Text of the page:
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Jason Fanthorpe, window cleaner: I live two miles from Scott Street bridge and one night one of the local Facebook groups was buzzing with the news that Banksy had painted it. I’m a keen photographer, so got straight down there. It was an ace atmosphere, with busloads of people arriving and taxi drivers bringing people to see it. I had a tingly feeling looking at the mural, and the thought that Banksy had been to Hull and left a political message about Brexit and division on a disused/raised bridge that separates two halves of the city.
By substituting a weapon with a bunch of flowers, Banksy is advocating peace instead of war, and he opted to install this message of peace in a high-conflict area. The work also carries the message that peace comes with active hard work. The bouquet of flowers in this work, in addition to symbolizing peace, life, and love, may also be understood as commemorating lost lives in an age old religious conflict. It is a fine example of Banksy's use of art to relay messages of social importance.
The frame would presumably have been rather heavy and thick for its size, something an auction house specialist or art handler might have noticed. Detailed condition reports are routinely requested by the would-be buyers of high-value artworks. Unusually, this relatively small Banksy had been hung on a wall, rather than placed by porters on a podium for the moment of sale. And the artwork was also the last lot in the auction.
Banksy painted the Grim Reaper on the waterside of the moored boat, so the only way he could have done it would have been by sailing out in a rowing boat or something, most likely under cover of darkness. The Reaper is quite large – a couple of metres, and because of its position, it was unlikely to ever be stolen. It wouldn’t just have caused a lot of attention in the harbour, but potentially have sunk the boat! It was probably more hassle than any vandal would be bothered with. But with it being so close to the waterline the big problem was deterioration.
Artwork can make or break the overall look of a room, so it's important to choose the right piece! You've got many factors to consider when choosing your new wall art: should it be silver and gray or vibrant and multicolor? Wooden or metal? Matte or shiny? By taking these options into account—and doing a thorough survey of the other decorations in the space—you're one step closer to finding that pivotal piece!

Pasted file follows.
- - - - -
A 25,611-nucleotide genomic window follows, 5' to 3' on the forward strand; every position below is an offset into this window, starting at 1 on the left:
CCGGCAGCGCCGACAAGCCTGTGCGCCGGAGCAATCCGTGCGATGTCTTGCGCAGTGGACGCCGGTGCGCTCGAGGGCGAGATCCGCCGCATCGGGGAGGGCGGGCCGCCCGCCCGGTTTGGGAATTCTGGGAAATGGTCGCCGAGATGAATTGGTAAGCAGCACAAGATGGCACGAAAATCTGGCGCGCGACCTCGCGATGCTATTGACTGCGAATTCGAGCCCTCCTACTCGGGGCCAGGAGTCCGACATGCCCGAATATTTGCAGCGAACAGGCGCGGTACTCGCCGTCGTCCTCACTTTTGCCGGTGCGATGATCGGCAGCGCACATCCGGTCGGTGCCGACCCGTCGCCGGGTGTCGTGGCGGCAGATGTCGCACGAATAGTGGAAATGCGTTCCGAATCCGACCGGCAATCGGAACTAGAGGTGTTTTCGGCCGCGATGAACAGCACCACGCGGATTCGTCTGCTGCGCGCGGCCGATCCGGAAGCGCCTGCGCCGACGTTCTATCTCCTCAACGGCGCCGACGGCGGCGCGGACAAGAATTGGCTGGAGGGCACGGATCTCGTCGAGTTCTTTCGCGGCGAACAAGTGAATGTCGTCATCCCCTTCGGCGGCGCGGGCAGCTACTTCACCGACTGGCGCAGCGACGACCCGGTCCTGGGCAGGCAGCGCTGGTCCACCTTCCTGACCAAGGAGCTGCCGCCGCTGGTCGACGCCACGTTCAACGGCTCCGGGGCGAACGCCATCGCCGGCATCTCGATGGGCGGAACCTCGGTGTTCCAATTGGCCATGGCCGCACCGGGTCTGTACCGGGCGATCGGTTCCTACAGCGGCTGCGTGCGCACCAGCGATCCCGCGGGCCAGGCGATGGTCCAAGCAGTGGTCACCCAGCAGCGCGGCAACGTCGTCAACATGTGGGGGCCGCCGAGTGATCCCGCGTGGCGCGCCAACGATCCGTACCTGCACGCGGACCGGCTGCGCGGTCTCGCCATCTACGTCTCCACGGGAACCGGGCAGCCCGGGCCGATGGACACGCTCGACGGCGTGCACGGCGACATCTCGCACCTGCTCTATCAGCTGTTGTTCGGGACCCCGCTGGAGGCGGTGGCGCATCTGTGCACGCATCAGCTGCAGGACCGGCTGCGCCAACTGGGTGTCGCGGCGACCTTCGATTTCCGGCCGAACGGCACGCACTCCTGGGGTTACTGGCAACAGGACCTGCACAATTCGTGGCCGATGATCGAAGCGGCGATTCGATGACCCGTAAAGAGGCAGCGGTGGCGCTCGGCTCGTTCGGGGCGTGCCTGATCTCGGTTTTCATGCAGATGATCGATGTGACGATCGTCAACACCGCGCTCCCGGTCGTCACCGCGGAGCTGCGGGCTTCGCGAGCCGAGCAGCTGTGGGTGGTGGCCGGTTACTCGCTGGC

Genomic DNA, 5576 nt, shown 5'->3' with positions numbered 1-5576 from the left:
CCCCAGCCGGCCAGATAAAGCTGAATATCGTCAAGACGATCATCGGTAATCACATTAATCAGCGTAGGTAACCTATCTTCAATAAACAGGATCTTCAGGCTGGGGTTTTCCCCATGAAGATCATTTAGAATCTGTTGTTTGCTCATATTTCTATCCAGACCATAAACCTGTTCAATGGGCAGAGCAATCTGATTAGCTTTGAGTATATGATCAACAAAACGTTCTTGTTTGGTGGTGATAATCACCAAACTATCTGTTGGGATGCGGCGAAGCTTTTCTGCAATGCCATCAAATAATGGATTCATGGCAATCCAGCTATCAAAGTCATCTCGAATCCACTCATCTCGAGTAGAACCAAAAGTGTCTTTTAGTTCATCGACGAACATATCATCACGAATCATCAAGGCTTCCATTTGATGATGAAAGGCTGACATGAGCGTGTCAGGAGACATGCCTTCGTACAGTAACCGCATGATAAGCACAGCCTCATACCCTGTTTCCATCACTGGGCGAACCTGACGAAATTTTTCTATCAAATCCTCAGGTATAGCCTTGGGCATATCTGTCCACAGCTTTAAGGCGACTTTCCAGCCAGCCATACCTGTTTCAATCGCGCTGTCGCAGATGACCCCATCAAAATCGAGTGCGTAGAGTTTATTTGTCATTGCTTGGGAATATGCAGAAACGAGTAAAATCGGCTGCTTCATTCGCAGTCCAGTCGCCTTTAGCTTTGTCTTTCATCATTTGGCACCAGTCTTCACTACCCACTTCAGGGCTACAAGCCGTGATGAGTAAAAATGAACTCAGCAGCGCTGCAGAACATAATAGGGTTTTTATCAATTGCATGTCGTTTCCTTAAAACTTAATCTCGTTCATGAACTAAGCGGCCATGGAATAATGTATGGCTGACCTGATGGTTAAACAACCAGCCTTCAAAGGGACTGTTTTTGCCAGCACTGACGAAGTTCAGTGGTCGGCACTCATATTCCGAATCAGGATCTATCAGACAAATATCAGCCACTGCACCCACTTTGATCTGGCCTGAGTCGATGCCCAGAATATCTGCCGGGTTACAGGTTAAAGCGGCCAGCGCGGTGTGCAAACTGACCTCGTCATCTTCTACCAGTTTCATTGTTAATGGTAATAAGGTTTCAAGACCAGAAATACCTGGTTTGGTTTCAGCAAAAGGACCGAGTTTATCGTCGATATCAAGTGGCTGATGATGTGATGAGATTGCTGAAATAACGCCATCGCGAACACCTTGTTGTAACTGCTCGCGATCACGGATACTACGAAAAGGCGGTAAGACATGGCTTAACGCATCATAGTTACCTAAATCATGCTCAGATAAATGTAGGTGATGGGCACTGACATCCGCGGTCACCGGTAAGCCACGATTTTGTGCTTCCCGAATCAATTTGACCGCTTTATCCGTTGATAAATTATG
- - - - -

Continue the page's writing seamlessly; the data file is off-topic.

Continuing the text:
Flower Aerial Girl, in Los Angeles, features a young girl in silouhette tending a television aerial in the same manner as one would a pot of flowers. The aerial appears to have grown and has sprouted leaves suggesting that the more kids pay attention to TV, the more influence it cultivates. The piece remained relatively untouched on a gas station in Valero until the owner cut it out of the wall and auctioned it for a healthy sum.
^ Child, Andrew (28 January 2011). "Urban Renewal: Steve Lazarides continues to expand his street art empire". Financial Times. London. Archived from the original on 28 March 2014. Retrieved 4 November 2013. He had discovered Banksy on a chance photo shoot in Bristol in 2001 while working as picture editor of Sleaze Nation magazine, and brought him to public attention along with a roster of other urban artists... Lazarides and Banksy parted company in 2009, a mysterious split about which both parties have remained tight-lipped.
In an attack on consumerism, Banksy created Napalm Girl in 2004. It features a reproduction of an iconic photograph of a young girl during a napalm bombing in Vietnam in the seventies. In Banksy’s version the terrified naked girl is caught between Ronald McDonald and Mickey Mouse. The piece was created on cartridge paper and has been exhibited internationally in many different galleries.
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In August 2004, Banksy produced a quantity of spoof British £10 notes replacing the picture of the Queen's head with Diana, Princess of Wales's head and changing the text "Bank of England" to "Banksy of England". Someone threw a large wad of these into a crowd at Notting Hill Carnival that year, which some recipients then tried to spend in local shops. These notes were also given with invitations to a Santa's Ghetto exhibition by Pictures on Walls. The individual notes have since been selling on eBay for about £200 each. A wad of the notes were also thrown over a fence and into the crowd near the NME signing tent at the Reading Festival. A limited run of 50 signed posters containing ten uncut notes were also produced and sold by Pictures on Walls for £100 each to commemorate the death of Princess Diana. One of these sold in October 2007 at Bonhams auction house in London for £24,000.
This particular Banksy lasted only 4 months from May 2008 to August 2008. It was created in Leake Street Tunnel (also known as Banksy Tunnel) a designated graffiti area. It was soon covered with other works, such is the ever changing nature of the tunnel. It is an ironic piece that showed ancient cave paintings being cleaned by a council worker, highlighting how art is often destroyed by those who don’t understand it. Is Banksy referencing the destruction of his own work?